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How do you use the unit circle to prove the double angle formulas for sine and cosine?

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I'd suggest deriving the formula for sums of angles. – user21436 Apr 25 '12 at 13:00
Use complex numbers. – The Chaz 2.0 Apr 25 '12 at 13:01
I once saw a direct geometric proof of $\cos\,u=2\cos^2 u-1$, but I don't remember where I saw it... – J. M. Apr 25 '12 at 13:36
@J.M. Here is one geometric proof of $\cos 2\theta=1-2\sin^2\theta$. – David Mitra Apr 25 '12 at 13:56

Compute lengths of the thick line segments in the figure below in two different ways.enter image description here

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This is essentially Christian Blatter's proof, with some minor differences, but I like the area interpretation that this one employs, and the historical connection. It also explains a bit more the connection of Christian Blatter's proof with the circle. This version gives the double-angle formula for $\sin$ only.

A right triangle with hypotenuse $1$ and angle $\theta$ has area $\frac{1}{2}\cos\theta\sin\theta.$ Four such triangles together have area $2\cos\theta\sin\theta.$ Arrange the four right triangles to form a kite-shaped figure.

enter image description here

The two diagonals of the kite-shaped figure (represented by solid lines) are perpendicular, and the area of the figure equals half the product of their lengths. But one diagonal has length $1$ while the other has length $2\sin2\theta$. The double-angle formula for $\sin$ follows.

My interest in this proof is partly historical. Inscribe a regular $n$-gon in the unit circle. Let $\ell_n$ be the length of a side of the $n$-gon. This $n$-gon can be broken into $n$ isosceles triangles with side lengths $1,$ $1,$ $\ell_n.$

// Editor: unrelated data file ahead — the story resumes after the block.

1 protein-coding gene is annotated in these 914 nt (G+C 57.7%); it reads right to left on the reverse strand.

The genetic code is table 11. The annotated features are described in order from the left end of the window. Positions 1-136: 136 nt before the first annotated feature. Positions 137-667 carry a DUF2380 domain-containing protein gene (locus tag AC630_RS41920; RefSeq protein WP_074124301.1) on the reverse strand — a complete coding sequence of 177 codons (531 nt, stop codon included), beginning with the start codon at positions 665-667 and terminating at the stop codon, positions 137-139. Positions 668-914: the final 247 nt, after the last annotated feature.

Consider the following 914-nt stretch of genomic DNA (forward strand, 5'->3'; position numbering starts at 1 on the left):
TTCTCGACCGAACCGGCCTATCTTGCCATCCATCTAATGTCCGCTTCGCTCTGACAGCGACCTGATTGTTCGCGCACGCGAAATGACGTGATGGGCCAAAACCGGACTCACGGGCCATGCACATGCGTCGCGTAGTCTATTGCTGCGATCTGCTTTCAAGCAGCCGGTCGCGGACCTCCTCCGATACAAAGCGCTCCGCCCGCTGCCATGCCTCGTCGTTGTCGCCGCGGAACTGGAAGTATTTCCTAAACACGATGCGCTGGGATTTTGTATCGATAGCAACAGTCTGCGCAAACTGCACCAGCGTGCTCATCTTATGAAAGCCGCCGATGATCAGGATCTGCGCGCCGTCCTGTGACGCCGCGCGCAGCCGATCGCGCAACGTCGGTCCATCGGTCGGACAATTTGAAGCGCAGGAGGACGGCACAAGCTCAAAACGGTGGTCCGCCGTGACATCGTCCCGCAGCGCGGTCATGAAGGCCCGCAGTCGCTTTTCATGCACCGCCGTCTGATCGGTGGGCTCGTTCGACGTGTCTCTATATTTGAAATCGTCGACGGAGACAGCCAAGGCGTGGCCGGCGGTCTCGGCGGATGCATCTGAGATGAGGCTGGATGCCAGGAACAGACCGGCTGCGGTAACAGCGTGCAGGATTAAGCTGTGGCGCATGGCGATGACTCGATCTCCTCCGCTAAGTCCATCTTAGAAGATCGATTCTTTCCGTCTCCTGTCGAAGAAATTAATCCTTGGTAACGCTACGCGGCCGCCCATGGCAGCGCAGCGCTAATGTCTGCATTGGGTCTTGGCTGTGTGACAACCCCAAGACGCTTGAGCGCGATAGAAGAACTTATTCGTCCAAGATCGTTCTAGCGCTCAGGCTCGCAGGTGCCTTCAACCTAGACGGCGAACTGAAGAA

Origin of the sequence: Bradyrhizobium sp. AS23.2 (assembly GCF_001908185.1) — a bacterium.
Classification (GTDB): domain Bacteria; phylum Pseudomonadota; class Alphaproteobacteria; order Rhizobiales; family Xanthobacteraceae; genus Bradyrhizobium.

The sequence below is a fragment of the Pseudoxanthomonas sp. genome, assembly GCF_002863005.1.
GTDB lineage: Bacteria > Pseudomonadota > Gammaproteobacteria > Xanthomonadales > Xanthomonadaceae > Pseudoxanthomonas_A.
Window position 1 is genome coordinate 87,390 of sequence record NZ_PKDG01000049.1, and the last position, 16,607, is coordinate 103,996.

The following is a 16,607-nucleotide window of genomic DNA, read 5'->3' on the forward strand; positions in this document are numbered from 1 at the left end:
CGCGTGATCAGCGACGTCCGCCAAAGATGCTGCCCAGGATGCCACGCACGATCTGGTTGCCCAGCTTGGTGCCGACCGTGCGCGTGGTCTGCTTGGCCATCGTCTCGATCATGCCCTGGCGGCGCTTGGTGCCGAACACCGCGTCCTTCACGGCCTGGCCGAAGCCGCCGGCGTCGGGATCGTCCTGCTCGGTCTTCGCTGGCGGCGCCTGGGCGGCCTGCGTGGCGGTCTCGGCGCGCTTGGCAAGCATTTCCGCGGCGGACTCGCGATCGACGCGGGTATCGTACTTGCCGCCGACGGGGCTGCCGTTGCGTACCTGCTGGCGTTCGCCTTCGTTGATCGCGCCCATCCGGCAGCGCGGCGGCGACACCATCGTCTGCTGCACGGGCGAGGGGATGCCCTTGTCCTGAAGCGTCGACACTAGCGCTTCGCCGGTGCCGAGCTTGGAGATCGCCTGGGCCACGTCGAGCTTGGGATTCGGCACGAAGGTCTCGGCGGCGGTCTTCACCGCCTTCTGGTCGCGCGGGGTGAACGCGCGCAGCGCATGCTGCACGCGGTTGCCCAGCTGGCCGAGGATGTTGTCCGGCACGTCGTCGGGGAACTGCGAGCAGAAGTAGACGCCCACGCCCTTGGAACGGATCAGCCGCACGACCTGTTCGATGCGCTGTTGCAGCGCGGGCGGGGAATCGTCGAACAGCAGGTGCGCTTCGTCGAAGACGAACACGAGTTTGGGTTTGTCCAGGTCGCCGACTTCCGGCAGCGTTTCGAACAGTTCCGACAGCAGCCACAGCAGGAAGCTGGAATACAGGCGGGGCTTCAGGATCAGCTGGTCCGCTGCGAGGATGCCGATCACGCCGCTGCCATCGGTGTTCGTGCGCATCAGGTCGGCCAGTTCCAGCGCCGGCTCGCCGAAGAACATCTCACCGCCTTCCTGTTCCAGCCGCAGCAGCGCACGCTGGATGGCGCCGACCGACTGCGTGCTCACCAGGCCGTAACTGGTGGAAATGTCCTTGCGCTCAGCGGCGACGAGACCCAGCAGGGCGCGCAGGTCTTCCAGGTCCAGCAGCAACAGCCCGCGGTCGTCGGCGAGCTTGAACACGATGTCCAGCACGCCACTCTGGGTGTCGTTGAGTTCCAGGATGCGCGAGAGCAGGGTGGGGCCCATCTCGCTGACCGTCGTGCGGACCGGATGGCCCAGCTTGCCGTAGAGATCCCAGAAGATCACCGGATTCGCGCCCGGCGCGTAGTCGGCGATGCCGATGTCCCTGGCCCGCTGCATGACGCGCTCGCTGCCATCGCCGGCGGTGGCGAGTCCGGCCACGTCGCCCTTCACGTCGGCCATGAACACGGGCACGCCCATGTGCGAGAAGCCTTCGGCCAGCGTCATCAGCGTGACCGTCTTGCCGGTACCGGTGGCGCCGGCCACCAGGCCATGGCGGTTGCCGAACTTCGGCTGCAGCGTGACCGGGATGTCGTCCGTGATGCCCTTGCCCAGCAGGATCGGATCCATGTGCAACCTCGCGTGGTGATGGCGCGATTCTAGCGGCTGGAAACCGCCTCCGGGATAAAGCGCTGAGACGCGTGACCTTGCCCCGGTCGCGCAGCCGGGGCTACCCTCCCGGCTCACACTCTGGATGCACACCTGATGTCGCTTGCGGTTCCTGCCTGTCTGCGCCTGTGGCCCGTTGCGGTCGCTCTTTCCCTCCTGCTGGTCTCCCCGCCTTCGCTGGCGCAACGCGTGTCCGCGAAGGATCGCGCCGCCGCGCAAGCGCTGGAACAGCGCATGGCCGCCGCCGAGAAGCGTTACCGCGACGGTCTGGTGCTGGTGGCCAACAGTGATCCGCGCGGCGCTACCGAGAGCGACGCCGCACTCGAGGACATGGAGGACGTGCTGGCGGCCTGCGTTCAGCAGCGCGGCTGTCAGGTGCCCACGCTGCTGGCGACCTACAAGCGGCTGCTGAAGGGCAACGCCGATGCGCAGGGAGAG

inscribed polygon with n sides

Now form a regular $2n$-gon from $n$ kite-shaped figures.

inscribed polygon with 2n sides

The diagonals of these kite-shaped figures are $1$ and $\ell_n$. The area of this $2n$-gon is therefore $$ A_{2n}=\frac{n\ell_n}{2}. $$ By repeatedly doubling the number of sides, $A_{2n}$ becomes an increasingly accurate approximation of $\pi.$ This is the method for estimating $\pi$ devised by Liu Hui around 263 AD. He started with $n=6$ $(\ell_6=1)$ and applied five doublings. In doing this, Liu Hui needed to compute $\ell_{2n}$ from $\ell_n.$ This can be done using the formula $$ \ell_{2n}^2=2-\sqrt{4-\ell_n^2}, $$ which is essentially the half-angle formula (since $\ell_{2n}=2\sin\theta$ and $\ell_n=2\sin2\theta$), but which Liu Hui derived using the Gougu Theoerem (Pythaogorean Theorem). Chinese geometry of that era apparently did not employ the notion of angle, so the connection with the double-angle and half-angle formulas is ahistorical. Obviously the modern algebraic notation is also ahistorical.

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Look at this figure:


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Ingenious -- but the unit circle is mostly decoration here, isn't it? – Henning Makholm Apr 25 '12 at 15:22

Here's one possibility. Say we want to find $\sin 2\theta$ and $\cos 2\theta$. Draw the unit circle in an ordinary $x$-$y$ coordinarte system, and also introduce a new coordinate system $x'$-$y'$ that has been turned $\theta$ clockwise around the origin. It is important that the unit circle in the $xy$ system and in the $x'y'$ system is the same:

(a diagram)

The relation between the two coordinate systems is $$ x' = x\cos\theta - y\sin\theta \qquad y'=x\sin\theta + y\cos\theta $$

The point $P$ on the diagram has coordinates $(x,y)=(\cos\theta,\sin\theta)$ in the $xy$-system, but in the $x'y'$ system is is $2\theta$ above the $x'$-axis and so its coordinates there must be $(x',y')=(\cos2\theta, \sin2\theta)$. Substituting this into the known relation between the coordinate systems yields: $$ \cos2\theta = (\cos \theta)^2 - (\sin\theta)^2 \qquad \sin2\theta = \cos(\theta)\sin(\theta) + \sin(\theta)\cos(\theta)$$

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How did you produce your diagram? Did you draw it with pen and then scan it? – MJD Apr 25 '12 at 14:41
I drew it with a pen, photographed it with a digital camera, and then cleaned it up (for background and contrast) in Gimp. – Henning Makholm Apr 25 '12 at 14:43

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